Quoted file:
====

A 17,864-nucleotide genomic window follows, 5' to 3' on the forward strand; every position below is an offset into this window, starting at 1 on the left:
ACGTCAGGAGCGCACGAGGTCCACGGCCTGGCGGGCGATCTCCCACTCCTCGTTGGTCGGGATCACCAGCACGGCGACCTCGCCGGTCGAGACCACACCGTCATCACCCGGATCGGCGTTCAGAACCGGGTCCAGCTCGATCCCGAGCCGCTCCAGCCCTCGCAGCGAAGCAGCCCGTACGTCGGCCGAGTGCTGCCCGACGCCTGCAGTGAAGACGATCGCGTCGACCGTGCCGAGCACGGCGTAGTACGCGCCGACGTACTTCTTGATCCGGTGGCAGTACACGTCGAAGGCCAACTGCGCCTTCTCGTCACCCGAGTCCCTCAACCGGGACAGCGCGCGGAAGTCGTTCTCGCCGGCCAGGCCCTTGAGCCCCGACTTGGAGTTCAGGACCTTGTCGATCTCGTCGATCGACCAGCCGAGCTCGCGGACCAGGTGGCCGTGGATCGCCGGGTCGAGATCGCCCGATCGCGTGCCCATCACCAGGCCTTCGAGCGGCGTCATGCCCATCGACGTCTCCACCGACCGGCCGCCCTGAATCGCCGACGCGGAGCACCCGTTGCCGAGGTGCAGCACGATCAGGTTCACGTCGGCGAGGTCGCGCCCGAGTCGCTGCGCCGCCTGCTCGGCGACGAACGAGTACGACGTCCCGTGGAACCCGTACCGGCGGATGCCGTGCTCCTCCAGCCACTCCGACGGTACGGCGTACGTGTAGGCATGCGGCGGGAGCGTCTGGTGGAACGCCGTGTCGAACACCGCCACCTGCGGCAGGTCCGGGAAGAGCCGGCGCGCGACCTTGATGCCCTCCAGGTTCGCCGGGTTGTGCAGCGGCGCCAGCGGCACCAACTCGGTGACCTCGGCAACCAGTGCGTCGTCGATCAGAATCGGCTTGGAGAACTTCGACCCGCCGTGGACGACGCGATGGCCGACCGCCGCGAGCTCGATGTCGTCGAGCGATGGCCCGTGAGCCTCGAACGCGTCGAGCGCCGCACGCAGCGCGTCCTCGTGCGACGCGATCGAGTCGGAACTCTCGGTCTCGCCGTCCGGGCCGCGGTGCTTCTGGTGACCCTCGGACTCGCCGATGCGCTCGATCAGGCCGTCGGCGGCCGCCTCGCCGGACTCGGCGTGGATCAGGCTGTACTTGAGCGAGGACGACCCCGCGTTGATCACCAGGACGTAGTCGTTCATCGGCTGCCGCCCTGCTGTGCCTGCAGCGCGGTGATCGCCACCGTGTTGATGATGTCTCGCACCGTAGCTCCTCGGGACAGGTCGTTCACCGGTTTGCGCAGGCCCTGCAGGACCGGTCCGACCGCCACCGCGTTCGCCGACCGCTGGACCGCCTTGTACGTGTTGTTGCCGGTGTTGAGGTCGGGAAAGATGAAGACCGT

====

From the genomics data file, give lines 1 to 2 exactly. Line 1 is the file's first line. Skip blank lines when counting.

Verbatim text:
A 17,864-nucleotide genomic window follows, 5' to 3' on the forward strand; every position below is an offset into this window, starting at 1 on the left:
ACGTCAGGAGCGCACGAGGTCCACGGCCTGGCGGGCGATCTCCCACTCCTCGTTGGTCGGGATCACCAGCACGGCGACCTCGCCGGTCGAGACCACACCGTCATCACCCGGATCGGCGTTCAGAACCGGGTCCAGCTCGATCCCGAGCCGCTCCAGCCCTCGCAGCGAAGCAGCCCGTACGTCGGCCGAGTGCTGCCCGACGCCTGCAGTGAAGACGATCGCGTCGACCGTGCCGAGCACGGCGTAGTACGCGCCGACGTACTTCTTGATCCGGTGGCAGTACACGTCGAAGGCCAACTGCGCCTTCTCGTCACCCGAGTCCCTCAACCGGGACAGCGCGCGGAAGTCGTTCTCGCCGGCCAGGCCCTTGAGCCCCGACTTGGAGTTCAGGACCTTGTCGATCTCGTCGATCGACCAGCCGAGCTCGCGGACCAGGTGGCCGTGGATCGCCGGGTCGAGATCGCCCGATCGCGTGCCCATCACCAGGCCTTCGAGCGGCGTCATGCCCATCGACGTCTCCACCGACCGGCCGCCCTGAATCGCCGACGCGGAGCACCCGTTGCCGAGGTGCAGCACGATCAGGTTCACGTCGGCGAGGTCGCGCCCGAGTCGCTGCGCCGCCTGCTCGGCGACGAACGAGTACGACGTCCCGTGGAACCCGTACCGGCGGATGCCGTGCTCCTCCAGCCACTCCGACGGTACGGCGTACGTGTAGGCATGCGGCGGGAGCGTCTGGTGGAACGCCGTGTCGAACACCGCCACCTGCGGCAGGTCCGGGAAGAGCCGGCGCGCGACCTTGATGCCCTCCAGGTTCGCCGGGTTGTGCAGCGGCGCCAGCGGCACCAACTCGGTGACCTCGGCAACCAGTGCGTCGTCGATCAGAATCGGCTTGGAGAACTTCGACCCGCCGTGGACGACGCGATGGCCGACCGCCGCGAGCTCGATGTCGTCGAGCGATGGCCCGTGAGCCTCGAACGCGTCGAGCGCCGCACGCAGCGCGTCCTCGTGCGACGCGATCGAGTCGGAACTCTCGGTCTCGCCGTCCGGGCCGCGGTGCTTCTGGTGACCCTCGGACTCGCCGATGCGCTCGATCAGGCCGTCGGCGGCCGCCTCGCCGGACTCGGCGTGGATCAGGCTGTACTTGAGCGAGGACGACCCCGCGTTGATCACCAGGACGTAGTCGTTCATCGGCTGCCGCCCTGCTGTGCCTGCAGCGCGGTGATCGCCACCGTGTTGATGATGTCTCGCACCGTAGCTCCTCGGGACAGGTCGTTCACCGGTTTGCGCAGGCCCTGCAGGACCGGTCCGACCGCCACCGCGTTCGCCGACCGCTGGACCGCCTTGTACGTGTTGTTGCCGGTGTTGAGGTCGGGAAAGATGAAGACCGT